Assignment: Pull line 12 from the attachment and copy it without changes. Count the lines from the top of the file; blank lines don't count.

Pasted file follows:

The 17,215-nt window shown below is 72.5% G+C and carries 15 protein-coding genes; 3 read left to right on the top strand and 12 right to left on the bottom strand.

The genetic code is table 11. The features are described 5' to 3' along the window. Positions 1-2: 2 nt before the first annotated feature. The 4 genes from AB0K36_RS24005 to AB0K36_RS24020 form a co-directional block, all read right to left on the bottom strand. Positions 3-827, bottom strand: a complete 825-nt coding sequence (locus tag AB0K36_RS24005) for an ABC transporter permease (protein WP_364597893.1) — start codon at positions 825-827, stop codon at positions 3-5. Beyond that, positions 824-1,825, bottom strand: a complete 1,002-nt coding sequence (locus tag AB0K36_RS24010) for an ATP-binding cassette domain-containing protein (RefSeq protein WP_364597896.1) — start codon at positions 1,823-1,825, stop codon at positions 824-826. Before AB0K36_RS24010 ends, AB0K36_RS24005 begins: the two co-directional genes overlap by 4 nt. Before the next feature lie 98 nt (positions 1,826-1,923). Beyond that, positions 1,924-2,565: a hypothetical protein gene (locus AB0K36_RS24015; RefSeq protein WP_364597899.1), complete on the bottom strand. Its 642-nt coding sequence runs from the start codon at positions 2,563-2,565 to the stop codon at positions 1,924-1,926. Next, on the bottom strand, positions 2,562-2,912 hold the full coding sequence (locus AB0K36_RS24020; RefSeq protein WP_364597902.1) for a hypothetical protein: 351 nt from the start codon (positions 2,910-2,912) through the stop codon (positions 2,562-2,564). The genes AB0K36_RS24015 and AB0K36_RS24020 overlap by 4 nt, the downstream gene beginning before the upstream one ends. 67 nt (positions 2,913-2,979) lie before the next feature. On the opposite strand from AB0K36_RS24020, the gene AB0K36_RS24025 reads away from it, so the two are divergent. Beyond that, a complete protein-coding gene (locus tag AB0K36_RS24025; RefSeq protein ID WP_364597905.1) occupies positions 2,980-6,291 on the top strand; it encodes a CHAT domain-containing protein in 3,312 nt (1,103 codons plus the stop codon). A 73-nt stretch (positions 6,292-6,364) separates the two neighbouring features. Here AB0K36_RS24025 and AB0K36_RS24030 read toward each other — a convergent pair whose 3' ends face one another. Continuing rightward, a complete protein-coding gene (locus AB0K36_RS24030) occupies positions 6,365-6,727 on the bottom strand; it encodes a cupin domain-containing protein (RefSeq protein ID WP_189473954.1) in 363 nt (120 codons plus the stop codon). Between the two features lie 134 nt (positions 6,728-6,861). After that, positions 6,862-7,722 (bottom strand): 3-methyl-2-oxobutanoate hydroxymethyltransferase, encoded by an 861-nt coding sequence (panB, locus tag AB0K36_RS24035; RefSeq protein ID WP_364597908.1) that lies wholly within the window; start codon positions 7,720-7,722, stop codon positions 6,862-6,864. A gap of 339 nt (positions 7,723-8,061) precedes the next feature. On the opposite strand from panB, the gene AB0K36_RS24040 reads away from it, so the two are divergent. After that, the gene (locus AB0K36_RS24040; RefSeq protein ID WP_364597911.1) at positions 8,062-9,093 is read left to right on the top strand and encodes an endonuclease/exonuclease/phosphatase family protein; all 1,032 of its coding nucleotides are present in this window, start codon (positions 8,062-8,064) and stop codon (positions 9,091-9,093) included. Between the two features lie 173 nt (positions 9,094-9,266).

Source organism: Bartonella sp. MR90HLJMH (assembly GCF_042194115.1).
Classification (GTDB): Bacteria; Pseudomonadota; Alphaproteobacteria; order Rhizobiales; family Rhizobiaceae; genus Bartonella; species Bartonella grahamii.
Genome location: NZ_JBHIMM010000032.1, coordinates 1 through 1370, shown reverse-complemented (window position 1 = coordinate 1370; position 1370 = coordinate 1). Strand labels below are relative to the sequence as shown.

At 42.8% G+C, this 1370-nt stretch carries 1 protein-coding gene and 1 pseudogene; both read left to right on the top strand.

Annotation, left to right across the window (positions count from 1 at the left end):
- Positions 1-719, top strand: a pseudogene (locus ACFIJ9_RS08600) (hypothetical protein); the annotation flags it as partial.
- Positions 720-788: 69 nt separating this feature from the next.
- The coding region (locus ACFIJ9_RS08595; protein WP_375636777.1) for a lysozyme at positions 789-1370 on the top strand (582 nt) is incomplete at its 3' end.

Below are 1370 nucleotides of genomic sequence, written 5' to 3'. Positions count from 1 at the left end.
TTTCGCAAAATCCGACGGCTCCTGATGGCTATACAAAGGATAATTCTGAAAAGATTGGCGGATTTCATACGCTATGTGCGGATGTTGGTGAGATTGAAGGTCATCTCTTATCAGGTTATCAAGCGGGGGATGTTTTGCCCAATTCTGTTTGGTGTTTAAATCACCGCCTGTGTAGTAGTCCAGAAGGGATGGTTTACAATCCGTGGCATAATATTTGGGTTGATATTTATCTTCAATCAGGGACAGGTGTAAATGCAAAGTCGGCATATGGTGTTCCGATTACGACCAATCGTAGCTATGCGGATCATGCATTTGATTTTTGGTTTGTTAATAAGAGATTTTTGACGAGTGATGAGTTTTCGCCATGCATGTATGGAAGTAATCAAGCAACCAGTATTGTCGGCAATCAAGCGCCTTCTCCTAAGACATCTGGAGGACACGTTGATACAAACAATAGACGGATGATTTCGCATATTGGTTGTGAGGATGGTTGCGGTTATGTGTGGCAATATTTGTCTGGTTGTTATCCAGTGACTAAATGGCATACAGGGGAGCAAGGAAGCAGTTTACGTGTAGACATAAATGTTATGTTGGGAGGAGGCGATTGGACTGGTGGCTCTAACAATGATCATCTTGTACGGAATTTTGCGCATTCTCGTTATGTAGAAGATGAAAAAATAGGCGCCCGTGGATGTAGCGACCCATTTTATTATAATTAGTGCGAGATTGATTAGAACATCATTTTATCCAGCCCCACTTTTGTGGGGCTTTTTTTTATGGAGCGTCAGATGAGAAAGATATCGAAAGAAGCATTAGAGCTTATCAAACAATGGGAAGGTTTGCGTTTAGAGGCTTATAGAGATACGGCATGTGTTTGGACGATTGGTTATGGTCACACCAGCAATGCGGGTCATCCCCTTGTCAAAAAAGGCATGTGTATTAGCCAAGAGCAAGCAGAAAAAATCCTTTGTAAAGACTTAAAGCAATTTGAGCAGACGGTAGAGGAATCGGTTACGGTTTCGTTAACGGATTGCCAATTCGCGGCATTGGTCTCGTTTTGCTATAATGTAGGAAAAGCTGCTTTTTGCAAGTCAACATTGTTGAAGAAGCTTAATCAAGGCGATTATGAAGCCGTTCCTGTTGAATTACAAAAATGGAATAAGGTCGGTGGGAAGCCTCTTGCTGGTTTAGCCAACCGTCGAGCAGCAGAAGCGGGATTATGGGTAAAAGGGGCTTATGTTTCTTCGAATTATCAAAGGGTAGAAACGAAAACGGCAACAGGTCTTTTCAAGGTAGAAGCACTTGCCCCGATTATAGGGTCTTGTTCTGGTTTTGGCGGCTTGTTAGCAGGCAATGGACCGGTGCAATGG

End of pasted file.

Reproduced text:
TTTCGCAAAATCCGACGGCTCCTGATGGCTATACAAAGGATAATTCTGAAAAGATTGGCGGATTTCATACGCTATGTGCGGATGTTGGTGAGATTGAAGGTCATCTCTTATCAGGTTATCAAGCGGGGGATGTTTTGCCCAATTCTGTTTGGTGTTTAAATCACCGCCTGTGTAGTAGTCCAGAAGGGATGGTTTACAATCCGTGGCATAATATTTGGGTTGATATTTATCTTCAATCAGGGACAGGTGTAAATGCAAAGTCGGCATATGGTGTTCCGATTACGACCAATCGTAGCTATGCGGATCATGCATTTGATTTTTGGTTTGTTAATAAGAGATTTTTGACGAGTGATGAGTTTTCGCCATGCATGTATGGAAGTAATCAAGCAACCAGTATTGTCGGCAATCAAGCGCCTTCTCCTAAGACATCTGGAGGACACGTTGATACAAACAATAGACGGATGATTTCGCATATTGGTTGTGAGGATGGTTGCGGTTATGTGTGGCAATATTTGTCTGGTTGTTATCCAGTGACTAAATGGCATACAGGGGAGCAAGGAAGCAGTTTACGTGTAGACATAAATGTTATGTTGGGAGGAGGCGATTGGACTGGTGGCTCTAACAATGATCATCTTGTACGGAATTTTGCGCATTCTCGTTATGTAGAAGATGAAAAAATAGGCGCCCGTGGATGTAGCGACCCATTTTATTATAATTAGTGCGAGATTGATTAGAACATCATTTTATCCAGCCCCACTTTTGTGGGGCTTTTTTTTATGGAGCGTCAGATGAGAAAGATATCGAAAGAAGCATTAGAGCTTATCAAACAATGGGAAGGTTTGCGTTTAGAGGCTTATAGAGATACGGCATGTGTTTGGACGATTGGTTATGGTCACACCAGCAATGCGGGTCATCCCCTTGTCAAAAAAGGCATGTGTATTAGCCAAGAGCAAGCAGAAAAAATCCTTTGTAAAGACTTAAAGCAATTTGAGCAGACGGTAGAGGAATCGGTTACGGTTTCGTTAACGGATTGCCAATTCGCGGCATTGGTCTCGTTTTGCTATAATGTAGGAAAAGCTGCTTTTTGCAAGTCAACATTGTTGAAGAAGCTTAATCAAGGCGATTATGAAGCCGTTCCTGTTGAATTACAAAAATGGAATAAGGTCGGTGGGAAGCCTCTTGCTGGTTTAGCCAACCGTCGAGCAGCAGAAGCGGGATTATGGGTAAAAGGGGCTTATGTTTCTTCGAATTATCAAAGGGTAGAAACGAAAACGGCAACAGGTCTTTTCAAGGTAGAAGCACTTGCCCCGATTATAGGGTCTTGTTCTGGTTTTGGCGGCTTGTTAGCAGGCAATGGACCGGTGCAATGG